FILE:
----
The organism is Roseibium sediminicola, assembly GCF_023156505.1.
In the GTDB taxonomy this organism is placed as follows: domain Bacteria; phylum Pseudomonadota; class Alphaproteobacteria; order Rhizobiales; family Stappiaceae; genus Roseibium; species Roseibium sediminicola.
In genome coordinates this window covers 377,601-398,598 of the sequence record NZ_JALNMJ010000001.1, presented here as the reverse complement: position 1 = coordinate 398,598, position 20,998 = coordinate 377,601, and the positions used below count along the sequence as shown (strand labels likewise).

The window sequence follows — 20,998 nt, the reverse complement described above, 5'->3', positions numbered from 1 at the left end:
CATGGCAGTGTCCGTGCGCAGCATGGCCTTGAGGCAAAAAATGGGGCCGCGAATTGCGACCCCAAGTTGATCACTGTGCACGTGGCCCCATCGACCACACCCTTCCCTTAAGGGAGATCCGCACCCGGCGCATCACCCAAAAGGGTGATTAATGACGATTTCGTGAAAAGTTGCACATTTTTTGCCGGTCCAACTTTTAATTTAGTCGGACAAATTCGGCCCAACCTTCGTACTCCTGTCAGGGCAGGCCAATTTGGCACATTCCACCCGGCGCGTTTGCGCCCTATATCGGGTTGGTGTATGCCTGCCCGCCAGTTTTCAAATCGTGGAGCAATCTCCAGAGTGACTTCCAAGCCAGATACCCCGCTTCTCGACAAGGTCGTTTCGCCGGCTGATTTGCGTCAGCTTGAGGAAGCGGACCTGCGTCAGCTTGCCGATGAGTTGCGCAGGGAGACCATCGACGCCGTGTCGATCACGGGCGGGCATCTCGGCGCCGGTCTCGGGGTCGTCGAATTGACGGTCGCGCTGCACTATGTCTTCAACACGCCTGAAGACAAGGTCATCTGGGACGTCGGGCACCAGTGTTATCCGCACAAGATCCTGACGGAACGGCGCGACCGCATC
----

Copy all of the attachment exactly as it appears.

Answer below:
The organism is Roseibium sediminicola, assembly GCF_023156505.1.
In the GTDB taxonomy this organism is placed as follows: domain Bacteria; phylum Pseudomonadota; class Alphaproteobacteria; order Rhizobiales; family Stappiaceae; genus Roseibium; species Roseibium sediminicola.
In genome coordinates this window covers 377,601-398,598 of the sequence record NZ_JALNMJ010000001.1, presented here as the reverse complement: position 1 = coordinate 398,598, position 20,998 = coordinate 377,601, and the positions used below count along the sequence as shown (strand labels likewise).

The window sequence follows — 20,998 nt, the reverse complement described above, 5'->3', positions numbered from 1 at the left end:
CATGGCAGTGTCCGTGCGCAGCATGGCCTTGAGGCAAAAAATGGGGCCGCGAATTGCGACCCCAAGTTGATCACTGTGCACGTGGCCCCATCGACCACACCCTTCCCTTAAGGGAGATCCGCACCCGGCGCATCACCCAAAAGGGTGATTAATGACGATTTCGTGAAAAGTTGCACATTTTTTGCCGGTCCAACTTTTAATTTAGTCGGACAAATTCGGCCCAACCTTCGTACTCCTGTCAGGGCAGGCCAATTTGGCACATTCCACCCGGCGCGTTTGCGCCCTATATCGGGTTGGTGTATGCCTGCCCGCCAGTTTTCAAATCGTGGAGCAATCTCCAGAGTGACTTCCAAGCCAGATACCCCGCTTCTCGACAAGGTCGTTTCGCCGGCTGATTTGCGTCAGCTTGAGGAAGCGGACCTGCGTCAGCTTGCCGATGAGTTGCGCAGGGAGACCATCGACGCCGTGTCGATCACGGGCGGGCATCTCGGCGCCGGTCTCGGGGTCGTCGAATTGACGGTCGCGCTGCACTATGTCTTCAACACGCCTGAAGACAAGGTCATCTGGGACGTCGGGCACCAGTGTTATCCGCACAAGATCCTGACGGAACGGCGCGACCGCATC